And for the Church itself, there is the constant foretelling of our obsolescence. We are told that we live in a “post-Christian” age, and that religious faith is an antiquated, foolish notion at odds with reason and the post-modern world, a world where everyone determines their own truth, their own values. In the face of the anxiety that both Luke’s community and our community face, however, Jesus offers words of promise and assurance. There in the middle of the gospel is the promise: even though heaven and earth might pass away, Jesus’s words will not, and stand forever, offering us light in the midst of darkness. Even if heaven and earth were to pass away, Jesus’s words, and his healing love for each of us, abides forever. Even when it gets darkest, the kingdom of God draws nearer still. Jesus asks to come into our hearts, to be invited in to the center of our lives, so that we can engage together in the work of transformation and reconciliation of ourselves, of our relationships, and of the world around us.

Advent recognizes not just two, but three distinct approaches of Jesus: the advent of the Christ Child, and the Advent of Jesus coming in glory to judge the living and the dead, of course. But there’s a third Advent: the one that is ongoing in our souls, as we pluck up our courage to let go of our fears and move more deeply into the life of faith. The challenge for us as the Church is to recognize that we are stretched between the arrival of Jesus--the one two thousand years ago, and the one that is ongoing even now inside our hearts.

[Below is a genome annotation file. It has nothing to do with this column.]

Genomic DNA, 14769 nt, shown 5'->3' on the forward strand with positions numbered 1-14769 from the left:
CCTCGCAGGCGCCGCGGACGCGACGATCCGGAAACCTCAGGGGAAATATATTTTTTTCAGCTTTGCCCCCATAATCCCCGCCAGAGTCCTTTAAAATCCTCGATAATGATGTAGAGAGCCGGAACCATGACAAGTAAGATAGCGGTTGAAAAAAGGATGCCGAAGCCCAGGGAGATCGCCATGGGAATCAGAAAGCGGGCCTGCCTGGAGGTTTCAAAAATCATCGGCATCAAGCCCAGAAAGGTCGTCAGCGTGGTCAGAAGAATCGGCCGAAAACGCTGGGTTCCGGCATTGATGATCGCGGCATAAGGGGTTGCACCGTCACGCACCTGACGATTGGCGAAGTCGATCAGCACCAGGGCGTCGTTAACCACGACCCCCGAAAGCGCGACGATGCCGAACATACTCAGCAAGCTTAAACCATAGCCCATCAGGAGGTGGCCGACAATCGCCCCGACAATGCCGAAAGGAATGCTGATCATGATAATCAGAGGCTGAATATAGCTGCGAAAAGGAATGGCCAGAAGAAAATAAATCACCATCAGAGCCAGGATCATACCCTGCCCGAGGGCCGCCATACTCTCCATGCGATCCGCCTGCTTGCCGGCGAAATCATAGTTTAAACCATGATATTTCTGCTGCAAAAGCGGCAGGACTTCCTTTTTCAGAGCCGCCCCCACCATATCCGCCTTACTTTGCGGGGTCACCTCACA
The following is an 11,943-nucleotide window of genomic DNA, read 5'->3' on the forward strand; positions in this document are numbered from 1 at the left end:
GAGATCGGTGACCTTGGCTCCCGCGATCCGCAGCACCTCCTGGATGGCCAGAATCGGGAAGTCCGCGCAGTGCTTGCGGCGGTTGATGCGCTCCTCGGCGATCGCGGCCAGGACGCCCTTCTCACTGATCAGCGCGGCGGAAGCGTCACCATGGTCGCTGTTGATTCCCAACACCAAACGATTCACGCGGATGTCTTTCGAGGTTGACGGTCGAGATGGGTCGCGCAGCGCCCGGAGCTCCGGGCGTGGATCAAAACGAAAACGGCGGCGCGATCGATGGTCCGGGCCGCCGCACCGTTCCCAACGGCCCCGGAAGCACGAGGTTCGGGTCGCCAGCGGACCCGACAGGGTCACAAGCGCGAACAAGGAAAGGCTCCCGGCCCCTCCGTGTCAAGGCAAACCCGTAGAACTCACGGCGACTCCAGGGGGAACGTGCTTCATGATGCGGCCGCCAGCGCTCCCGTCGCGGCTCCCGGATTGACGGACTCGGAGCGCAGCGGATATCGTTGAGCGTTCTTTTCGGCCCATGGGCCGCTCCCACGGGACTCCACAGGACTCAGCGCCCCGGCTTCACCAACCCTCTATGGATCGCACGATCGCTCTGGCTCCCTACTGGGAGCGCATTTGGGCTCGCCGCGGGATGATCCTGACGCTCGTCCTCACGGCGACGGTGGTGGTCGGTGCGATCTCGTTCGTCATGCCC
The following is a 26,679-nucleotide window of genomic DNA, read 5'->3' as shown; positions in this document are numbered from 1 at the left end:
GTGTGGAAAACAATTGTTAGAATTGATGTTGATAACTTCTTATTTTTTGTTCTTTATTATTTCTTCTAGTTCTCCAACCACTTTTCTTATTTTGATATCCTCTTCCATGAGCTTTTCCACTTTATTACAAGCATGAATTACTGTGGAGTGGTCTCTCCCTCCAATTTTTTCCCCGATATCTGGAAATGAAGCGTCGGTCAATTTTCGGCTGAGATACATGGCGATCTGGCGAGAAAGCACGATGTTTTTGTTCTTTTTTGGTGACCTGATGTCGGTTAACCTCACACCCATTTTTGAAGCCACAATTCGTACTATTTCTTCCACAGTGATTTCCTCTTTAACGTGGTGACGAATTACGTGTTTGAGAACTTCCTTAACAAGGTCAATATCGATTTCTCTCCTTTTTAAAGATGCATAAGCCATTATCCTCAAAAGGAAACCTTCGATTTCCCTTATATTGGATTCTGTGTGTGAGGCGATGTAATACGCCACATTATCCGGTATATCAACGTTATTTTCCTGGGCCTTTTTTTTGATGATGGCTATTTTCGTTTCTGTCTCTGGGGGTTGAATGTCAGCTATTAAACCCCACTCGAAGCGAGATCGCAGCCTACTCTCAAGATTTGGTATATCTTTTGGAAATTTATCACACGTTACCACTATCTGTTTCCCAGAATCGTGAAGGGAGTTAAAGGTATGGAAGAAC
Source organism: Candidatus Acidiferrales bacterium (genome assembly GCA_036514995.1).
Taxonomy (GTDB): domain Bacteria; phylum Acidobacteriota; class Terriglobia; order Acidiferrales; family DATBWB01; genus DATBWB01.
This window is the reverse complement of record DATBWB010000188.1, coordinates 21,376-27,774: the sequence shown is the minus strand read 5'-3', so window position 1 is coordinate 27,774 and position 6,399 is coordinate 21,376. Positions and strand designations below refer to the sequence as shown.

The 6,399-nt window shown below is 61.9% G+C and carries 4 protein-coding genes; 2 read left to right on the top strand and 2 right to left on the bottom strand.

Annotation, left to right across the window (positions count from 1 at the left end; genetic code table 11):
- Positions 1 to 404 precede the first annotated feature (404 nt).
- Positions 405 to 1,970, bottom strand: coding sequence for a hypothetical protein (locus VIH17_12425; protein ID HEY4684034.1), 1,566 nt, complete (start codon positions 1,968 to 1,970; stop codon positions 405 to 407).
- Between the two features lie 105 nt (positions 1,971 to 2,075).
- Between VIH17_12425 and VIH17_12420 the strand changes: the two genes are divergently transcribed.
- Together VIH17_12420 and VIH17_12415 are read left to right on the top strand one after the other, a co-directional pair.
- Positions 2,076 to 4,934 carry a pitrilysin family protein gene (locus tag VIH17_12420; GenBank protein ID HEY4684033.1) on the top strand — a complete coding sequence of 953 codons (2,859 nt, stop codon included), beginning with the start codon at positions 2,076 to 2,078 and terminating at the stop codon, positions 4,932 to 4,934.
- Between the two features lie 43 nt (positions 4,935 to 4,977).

We live in the in-between—and we can let that make us uncertain, or we can use this time to grow deeper in our collective relationship with Jesus and with each other. At our best, the Church makes present and visible God’s ongoing work of redemption and healing in our world. The season of Advent calls us to slow down and remember that.

Thinking of Jesus's admonition about the trees brought to mind singer-songwriter Beth Nielsen Chapman's beautiful description of what that faith is like in the first verse of her song “Every December Sky:”

Every December sky
Must lose its faith in leaves
And dream of the spring inside the trees.



Now, there’s some deep wisdom there. The dead leaves have to be released, and when they are, the bare branches are then revealed, reaching for the sky with a naked longing that is all too often obscured under the cloud of green they wear for half the year. By December, even the most tenacious leaves that have rattled overhead for months give way so that the new buds can push their way through. Those leaves have to give way, in faith that there WILL be spring stirring inside those trees, stirring even in December, so that the forest can shine out with new life and growth again. The trees unfurl their leaves in faith of the warming spring, and they shed their leaves in faith even in winter’s grip.

The courage to let go enables the promise of new growth. That’s the lesson of December, and it’s one of the most important lessons of Advent. To let go of all that the old year held in promise of the new.